5. Advocate for Tree Equity: Work towards ensuring that all communities, especially underprivileged ones, have equal access to tree canopy benefits.
  6. Educate Yourself and Others: Learn more about the benefits of urban trees and share this knowledge. The Arbor Day Foundation provides educational resources.
  7. Support Local Sustainability Initiatives at Schools and Universities: Encourage and participate in sustainability projects. Contact local educational institutions to find out how you can help.
  8. Engage in Community Science Projects: Participate in local environmental monitoring and research. Platforms like iNaturalist offer opportunities for citizen science.
  9. Promote and Support Local Green Spaces: Advocate for the maintenance and development of green spaces in urban areas. Collaborate with local parks departments or environmental groups.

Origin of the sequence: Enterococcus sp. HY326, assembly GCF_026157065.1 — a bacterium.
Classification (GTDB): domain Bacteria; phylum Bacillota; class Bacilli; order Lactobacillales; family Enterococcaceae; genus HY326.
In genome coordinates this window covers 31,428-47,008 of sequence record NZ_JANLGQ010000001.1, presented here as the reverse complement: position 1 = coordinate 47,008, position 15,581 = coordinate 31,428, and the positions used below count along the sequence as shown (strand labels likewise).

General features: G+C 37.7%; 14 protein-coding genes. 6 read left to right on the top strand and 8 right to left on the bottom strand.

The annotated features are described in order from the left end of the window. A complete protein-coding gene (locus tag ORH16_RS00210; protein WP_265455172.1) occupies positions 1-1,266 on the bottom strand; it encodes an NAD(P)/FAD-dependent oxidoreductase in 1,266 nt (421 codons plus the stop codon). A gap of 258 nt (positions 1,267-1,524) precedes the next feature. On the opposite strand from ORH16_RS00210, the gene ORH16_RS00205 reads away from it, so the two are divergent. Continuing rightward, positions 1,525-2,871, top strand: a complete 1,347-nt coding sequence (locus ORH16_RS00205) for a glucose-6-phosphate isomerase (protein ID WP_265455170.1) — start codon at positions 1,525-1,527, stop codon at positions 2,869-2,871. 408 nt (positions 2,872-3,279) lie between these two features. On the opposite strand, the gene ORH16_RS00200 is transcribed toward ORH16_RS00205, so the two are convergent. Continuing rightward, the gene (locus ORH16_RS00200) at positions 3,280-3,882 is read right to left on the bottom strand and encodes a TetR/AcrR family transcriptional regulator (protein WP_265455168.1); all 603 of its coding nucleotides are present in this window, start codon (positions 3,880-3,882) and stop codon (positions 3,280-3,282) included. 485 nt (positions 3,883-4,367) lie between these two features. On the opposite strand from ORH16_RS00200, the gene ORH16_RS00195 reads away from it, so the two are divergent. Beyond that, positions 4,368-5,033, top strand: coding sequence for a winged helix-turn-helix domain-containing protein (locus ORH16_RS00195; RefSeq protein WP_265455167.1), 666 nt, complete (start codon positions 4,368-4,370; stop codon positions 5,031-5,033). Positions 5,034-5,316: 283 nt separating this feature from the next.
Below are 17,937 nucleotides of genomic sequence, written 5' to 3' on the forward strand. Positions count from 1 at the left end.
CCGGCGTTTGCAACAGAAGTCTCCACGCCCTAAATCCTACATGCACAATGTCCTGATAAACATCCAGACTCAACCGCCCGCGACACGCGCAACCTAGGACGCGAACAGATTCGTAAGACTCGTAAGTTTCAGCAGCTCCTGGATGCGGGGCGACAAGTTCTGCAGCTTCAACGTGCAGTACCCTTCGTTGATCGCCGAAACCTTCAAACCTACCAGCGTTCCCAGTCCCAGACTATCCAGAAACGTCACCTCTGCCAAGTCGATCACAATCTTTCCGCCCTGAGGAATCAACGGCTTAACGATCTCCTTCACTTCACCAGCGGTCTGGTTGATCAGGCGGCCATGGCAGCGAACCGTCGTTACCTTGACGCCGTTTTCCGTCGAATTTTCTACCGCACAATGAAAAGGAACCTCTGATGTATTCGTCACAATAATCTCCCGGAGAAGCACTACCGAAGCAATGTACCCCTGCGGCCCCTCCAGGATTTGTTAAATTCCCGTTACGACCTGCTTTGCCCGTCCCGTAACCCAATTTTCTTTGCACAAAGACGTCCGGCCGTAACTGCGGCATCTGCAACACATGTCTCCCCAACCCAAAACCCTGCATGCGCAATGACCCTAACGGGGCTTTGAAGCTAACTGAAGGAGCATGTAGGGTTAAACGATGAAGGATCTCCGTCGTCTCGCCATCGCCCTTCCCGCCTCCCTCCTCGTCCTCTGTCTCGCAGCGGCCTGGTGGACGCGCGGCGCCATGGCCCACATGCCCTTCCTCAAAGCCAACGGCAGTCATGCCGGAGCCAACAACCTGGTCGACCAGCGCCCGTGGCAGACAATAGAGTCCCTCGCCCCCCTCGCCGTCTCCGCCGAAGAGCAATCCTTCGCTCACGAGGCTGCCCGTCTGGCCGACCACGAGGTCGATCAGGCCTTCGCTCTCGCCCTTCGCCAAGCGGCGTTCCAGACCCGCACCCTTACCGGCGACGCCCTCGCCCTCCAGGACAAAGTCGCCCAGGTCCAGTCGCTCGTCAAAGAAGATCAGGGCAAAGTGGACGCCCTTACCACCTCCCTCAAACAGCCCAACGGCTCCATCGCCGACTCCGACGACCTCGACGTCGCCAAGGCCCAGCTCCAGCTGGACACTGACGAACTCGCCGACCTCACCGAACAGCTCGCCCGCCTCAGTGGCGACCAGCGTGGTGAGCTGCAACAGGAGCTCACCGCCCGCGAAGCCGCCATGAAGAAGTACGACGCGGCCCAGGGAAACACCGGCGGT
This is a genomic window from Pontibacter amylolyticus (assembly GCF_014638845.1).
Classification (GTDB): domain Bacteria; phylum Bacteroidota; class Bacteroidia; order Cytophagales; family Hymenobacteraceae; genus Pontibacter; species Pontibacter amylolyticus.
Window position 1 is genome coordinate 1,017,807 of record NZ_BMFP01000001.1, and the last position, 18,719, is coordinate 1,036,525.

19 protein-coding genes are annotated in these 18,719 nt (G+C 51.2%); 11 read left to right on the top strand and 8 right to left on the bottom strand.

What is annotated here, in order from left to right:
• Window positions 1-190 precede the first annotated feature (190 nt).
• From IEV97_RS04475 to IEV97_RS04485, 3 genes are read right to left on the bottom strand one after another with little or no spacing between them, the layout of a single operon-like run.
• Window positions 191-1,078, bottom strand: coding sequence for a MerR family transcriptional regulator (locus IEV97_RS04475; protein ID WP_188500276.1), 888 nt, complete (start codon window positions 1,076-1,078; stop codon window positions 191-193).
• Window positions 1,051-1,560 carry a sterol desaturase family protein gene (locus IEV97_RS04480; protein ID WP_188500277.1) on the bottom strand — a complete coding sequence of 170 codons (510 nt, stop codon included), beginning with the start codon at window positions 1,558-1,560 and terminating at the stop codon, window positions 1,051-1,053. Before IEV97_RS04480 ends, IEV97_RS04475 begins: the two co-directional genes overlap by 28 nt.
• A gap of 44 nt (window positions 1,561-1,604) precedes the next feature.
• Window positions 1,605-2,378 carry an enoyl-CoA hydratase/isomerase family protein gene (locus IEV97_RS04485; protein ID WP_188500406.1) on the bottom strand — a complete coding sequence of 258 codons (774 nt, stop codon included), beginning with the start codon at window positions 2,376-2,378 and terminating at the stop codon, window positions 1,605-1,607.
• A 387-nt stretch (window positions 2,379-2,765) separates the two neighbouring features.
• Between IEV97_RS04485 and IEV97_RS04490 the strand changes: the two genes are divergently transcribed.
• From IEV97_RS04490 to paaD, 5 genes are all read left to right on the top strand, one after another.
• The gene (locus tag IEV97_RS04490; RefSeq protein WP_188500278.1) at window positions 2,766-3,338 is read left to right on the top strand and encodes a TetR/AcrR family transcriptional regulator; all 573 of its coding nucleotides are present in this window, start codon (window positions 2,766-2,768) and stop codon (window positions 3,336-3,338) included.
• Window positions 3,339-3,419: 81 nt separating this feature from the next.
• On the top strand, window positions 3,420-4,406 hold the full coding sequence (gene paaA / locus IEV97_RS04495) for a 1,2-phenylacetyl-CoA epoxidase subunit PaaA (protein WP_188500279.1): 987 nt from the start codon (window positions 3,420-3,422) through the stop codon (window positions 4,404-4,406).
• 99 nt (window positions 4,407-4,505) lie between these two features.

10. Implement Permaculture Practices in Your Community: Start or join a permaculture project to promote sustainable land use. Resources and guides are available at Permaculture Research Institute.

Listener Survey

We want to hear your feedback about this episode. After you listen, feel free to fill in this short survey. Your feedback will help us as we make new decisions about the content, guests, and style of the show. You can fill it out anonymously and answer whichever questions you like. 

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Read the Transcript CCR90 Healthy Forests

Posted by Brett Cease on Nov 27, 2023 9:58 AM America/Los_Angeles